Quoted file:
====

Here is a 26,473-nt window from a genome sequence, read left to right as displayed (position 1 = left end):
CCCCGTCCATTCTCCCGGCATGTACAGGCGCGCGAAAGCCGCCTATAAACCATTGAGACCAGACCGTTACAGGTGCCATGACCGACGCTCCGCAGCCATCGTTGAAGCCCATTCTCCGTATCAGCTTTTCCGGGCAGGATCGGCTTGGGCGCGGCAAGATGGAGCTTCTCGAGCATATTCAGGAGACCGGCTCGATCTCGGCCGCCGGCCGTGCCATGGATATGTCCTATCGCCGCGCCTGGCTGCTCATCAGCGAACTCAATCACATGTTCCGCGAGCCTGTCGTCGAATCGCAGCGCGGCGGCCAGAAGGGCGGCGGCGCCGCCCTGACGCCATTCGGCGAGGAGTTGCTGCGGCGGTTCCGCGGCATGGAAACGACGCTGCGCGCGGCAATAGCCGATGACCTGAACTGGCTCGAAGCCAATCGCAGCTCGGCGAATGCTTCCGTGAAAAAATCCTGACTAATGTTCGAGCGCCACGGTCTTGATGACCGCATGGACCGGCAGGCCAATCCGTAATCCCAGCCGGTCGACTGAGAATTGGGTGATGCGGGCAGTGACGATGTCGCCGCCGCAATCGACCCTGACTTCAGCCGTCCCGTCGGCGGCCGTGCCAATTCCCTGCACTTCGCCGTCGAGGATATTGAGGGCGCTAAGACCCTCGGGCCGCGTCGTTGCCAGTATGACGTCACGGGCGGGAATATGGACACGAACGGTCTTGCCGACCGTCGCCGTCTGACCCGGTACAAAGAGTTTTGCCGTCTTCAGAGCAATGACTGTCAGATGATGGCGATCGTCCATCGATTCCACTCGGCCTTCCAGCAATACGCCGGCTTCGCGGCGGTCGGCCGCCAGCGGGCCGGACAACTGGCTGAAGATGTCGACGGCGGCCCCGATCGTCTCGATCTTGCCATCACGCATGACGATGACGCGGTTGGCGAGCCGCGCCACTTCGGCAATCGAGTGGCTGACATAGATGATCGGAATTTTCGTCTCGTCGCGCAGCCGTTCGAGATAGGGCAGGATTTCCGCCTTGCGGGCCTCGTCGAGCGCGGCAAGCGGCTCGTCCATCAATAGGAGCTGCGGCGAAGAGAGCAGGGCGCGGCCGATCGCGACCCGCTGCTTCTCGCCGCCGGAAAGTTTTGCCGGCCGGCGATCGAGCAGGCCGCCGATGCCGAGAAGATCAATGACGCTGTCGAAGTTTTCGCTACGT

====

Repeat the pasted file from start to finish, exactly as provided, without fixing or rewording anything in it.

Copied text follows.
Here is a 26,473-nt window from a genome sequence, read left to right as displayed (position 1 = left end):
CCCCGTCCATTCTCCCGGCATGTACAGGCGCGCGAAAGCCGCCTATAAACCATTGAGACCAGACCGTTACAGGTGCCATGACCGACGCTCCGCAGCCATCGTTGAAGCCCATTCTCCGTATCAGCTTTTCCGGGCAGGATCGGCTTGGGCGCGGCAAGATGGAGCTTCTCGAGCATATTCAGGAGACCGGCTCGATCTCGGCCGCCGGCCGTGCCATGGATATGTCCTATCGCCGCGCCTGGCTGCTCATCAGCGAACTCAATCACATGTTCCGCGAGCCTGTCGTCGAATCGCAGCGCGGCGGCCAGAAGGGCGGCGGCGCCGCCCTGACGCCATTCGGCGAGGAGTTGCTGCGGCGGTTCCGCGGCATGGAAACGACGCTGCGCGCGGCAATAGCCGATGACCTGAACTGGCTCGAAGCCAATCGCAGCTCGGCGAATGCTTCCGTGAAAAAATCCTGACTAATGTTCGAGCGCCACGGTCTTGATGACCGCATGGACCGGCAGGCCAATCCGTAATCCCAGCCGGTCGACTGAGAATTGGGTGATGCGGGCAGTGACGATGTCGCCGCCGCAATCGACCCTGACTTCAGCCGTCCCGTCGGCGGCCGTGCCAATTCCCTGCACTTCGCCGTCGAGGATATTGAGGGCGCTAAGACCCTCGGGCCGCGTCGTTGCCAGTATGACGTCACGGGCGGGAATATGGACACGAACGGTCTTGCCGACCGTCGCCGTCTGACCCGGTACAAAGAGTTTTGCCGTCTTCAGAGCAATGACTGTCAGATGATGGCGATCGTCCATCGATTCCACTCGGCCTTCCAGCAATACGCCGGCTTCGCGGCGGTCGGCCGCCAGCGGGCCGGACAACTGGCTGAAGATGTCGACGGCGGCCCCGATCGTCTCGATCTTGCCATCACGCATGACGATGACGCGGTTGGCGAGCCGCGCCACTTCGGCAATCGAGTGGCTGACATAGATGATCGGAATTTTCGTCTCGTCGCGCAGCCGTTCGAGATAGGGCAGGATTTCCGCCTTGCGGGCCTCGTCGAGCGCGGCAAGCGGCTCGTCCATCAATAGGAGCTGCGGCGAAGAGAGCAGGGCGCGGCCGATCGCGACCCGCTGCTTCTCGCCGCCGGAAAGTTTTGCCGGCCGGCGATCGAGCAGGCCGCCGATGCCGAGAAGATCAATGACGCTGTCGAAGTTTTCGCTACGT